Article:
How's it feel to have your words bite you, DK?

I may not be in the work force publicly anymore since I work out of my home in a field that doesn't get alot of kids contacting me or interacting with me, but I have dealt with quite a few regarding their computers and how they use them for college classes because they really do have a solid career and future planned out for themselves. I also have been in contact with many of Derek's friends on a personal level and most of them are the same way. They may not have college in their backgrounds, but they work in construction, factories, landscaping businesses, etc. and they actually show up every day and work hard physically knowing that any kind of job is hard to come by and in this community at least, once you HAVE a job, you wouldn't be able to replace it very easily. Nobody here looks for a handout....it might be the environment they grew up in where physical hard labor was and still is an every day occurance when you are in a farming community.

We have our fair share of losers....every place has them...but there are far fewer here than some people think even with all my jokes about hillbillies.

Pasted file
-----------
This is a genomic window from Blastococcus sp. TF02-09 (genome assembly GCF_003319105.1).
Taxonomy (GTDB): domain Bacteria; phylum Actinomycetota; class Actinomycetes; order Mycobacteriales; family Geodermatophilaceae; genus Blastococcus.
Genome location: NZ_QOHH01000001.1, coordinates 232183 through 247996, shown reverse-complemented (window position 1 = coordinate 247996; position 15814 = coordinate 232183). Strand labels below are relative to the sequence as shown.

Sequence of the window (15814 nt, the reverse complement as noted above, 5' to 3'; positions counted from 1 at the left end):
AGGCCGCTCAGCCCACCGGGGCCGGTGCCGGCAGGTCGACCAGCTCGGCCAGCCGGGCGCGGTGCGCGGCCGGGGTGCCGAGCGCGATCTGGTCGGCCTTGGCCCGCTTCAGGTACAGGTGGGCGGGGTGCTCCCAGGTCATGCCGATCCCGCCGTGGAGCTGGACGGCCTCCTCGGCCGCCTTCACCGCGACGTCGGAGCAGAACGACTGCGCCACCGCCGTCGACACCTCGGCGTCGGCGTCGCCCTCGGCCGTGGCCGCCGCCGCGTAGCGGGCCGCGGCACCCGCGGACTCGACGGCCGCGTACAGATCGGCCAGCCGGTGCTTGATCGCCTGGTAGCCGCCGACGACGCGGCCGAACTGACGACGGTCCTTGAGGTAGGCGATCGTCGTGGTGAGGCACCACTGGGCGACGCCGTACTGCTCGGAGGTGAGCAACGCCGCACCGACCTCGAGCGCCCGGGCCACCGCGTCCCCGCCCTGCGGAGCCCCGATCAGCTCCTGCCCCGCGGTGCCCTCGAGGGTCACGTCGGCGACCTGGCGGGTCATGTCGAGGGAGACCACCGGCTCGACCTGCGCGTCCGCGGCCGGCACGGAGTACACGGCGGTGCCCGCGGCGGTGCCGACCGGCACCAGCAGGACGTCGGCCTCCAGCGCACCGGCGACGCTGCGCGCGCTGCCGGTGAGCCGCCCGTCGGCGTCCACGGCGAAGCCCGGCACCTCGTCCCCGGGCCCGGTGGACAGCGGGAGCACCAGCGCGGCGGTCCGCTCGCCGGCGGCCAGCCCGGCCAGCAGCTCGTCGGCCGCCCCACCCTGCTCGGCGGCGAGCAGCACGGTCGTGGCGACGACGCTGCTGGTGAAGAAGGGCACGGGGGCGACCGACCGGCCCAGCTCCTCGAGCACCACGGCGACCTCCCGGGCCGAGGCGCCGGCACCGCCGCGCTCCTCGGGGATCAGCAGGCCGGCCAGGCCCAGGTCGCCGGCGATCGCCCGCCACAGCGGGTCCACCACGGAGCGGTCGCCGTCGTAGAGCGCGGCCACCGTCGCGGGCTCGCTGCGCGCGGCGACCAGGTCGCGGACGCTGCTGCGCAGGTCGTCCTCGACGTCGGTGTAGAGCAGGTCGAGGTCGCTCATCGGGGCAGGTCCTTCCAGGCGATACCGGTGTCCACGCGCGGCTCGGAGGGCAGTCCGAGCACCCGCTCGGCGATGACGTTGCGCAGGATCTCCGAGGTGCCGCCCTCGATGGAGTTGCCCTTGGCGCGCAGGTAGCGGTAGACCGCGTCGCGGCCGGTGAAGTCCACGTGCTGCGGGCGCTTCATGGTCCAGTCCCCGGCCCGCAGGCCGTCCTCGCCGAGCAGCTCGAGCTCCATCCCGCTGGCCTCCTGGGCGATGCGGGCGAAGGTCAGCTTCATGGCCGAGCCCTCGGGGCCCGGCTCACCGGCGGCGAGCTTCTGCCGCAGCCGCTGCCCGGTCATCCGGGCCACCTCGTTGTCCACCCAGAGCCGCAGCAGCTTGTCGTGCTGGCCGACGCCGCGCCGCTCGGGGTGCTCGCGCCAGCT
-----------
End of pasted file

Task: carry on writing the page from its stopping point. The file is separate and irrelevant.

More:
TONI

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Toni...you're comments on "Bottom of the Barrel"...you are,

In reply to: My attack

...EXACTLY RIGHT ON TARGET...BULLSEYE

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Are you sure about that ...

In reply to: Chelsea calls Mom on the carpet

You'd almost think she was one of GWB's kids instead.

Perhaps my memory is faulty, or maybe I wasn't listening at the right time. I don't recall ever hearing a real public apology from GWB. I've heard a couple of near-miss attempts at apologies, but that's about it. Of course, I've been accused of senility with some regularity (mostly by my teenage son!)

I'm not a Hillary fan, but I do have to respect that fact that she was willing to apologize.

Whether she SHOULD have to apologize for criticizing our young people's alleged desire for instant gratification is harder to say. There clearly are young people who don't know the meaning of work. Whether that is a bigger problem now than it was 40 years ago is unclear to me.
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Compared even to my generation, there is Dr. Bill ...

In reply to: Are you sure about that ...

... although there ARE always exceptions to every rule. Like all young kids, we "knew it all" too, etc., but there was no sense of entitlement that these kids have today. I think it's directly related to the "self esteem preservation" culture of today's education system. That was only coming in vogue after I had already escaped the education system.